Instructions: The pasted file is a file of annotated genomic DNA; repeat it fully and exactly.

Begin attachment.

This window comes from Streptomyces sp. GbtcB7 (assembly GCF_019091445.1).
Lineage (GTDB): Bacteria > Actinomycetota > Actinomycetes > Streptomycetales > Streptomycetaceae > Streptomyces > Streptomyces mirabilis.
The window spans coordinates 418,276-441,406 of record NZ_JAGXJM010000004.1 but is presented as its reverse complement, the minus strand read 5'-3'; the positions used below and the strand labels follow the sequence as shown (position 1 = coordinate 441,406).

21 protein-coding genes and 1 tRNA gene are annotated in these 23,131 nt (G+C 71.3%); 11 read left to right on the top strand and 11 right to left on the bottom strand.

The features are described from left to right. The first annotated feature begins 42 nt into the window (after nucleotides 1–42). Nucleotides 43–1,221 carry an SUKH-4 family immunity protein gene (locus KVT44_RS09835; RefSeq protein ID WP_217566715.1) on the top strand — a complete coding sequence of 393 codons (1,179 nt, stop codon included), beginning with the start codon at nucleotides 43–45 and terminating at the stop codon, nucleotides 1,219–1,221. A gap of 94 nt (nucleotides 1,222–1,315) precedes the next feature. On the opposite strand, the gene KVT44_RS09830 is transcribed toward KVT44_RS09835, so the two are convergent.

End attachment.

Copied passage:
This window comes from Streptomyces sp. GbtcB7 (assembly GCF_019091445.1).
Lineage (GTDB): Bacteria > Actinomycetota > Actinomycetes > Streptomycetales > Streptomycetaceae > Streptomyces > Streptomyces mirabilis.
The window spans coordinates 418,276-441,406 of record NZ_JAGXJM010000004.1 but is presented as its reverse complement, the minus strand read 5'-3'; the positions used below and the strand labels follow the sequence as shown (position 1 = coordinate 441,406).

21 protein-coding genes and 1 tRNA gene are annotated in these 23,131 nt (G+C 71.3%); 11 read left to right on the top strand and 11 right to left on the bottom strand.

The features are described from left to right. The first annotated feature begins 42 nt into the window (after nucleotides 1–42). Nucleotides 43–1,221 carry an SUKH-4 family immunity protein gene (locus KVT44_RS09835; RefSeq protein ID WP_217566715.1) on the top strand — a complete coding sequence of 393 codons (1,179 nt, stop codon included), beginning with the start codon at nucleotides 43–45 and terminating at the stop codon, nucleotides 1,219–1,221. A gap of 94 nt (nucleotides 1,222–1,315) precedes the next feature. On the opposite strand, the gene KVT44_RS09830 is transcribed toward KVT44_RS09835, so the two are convergent.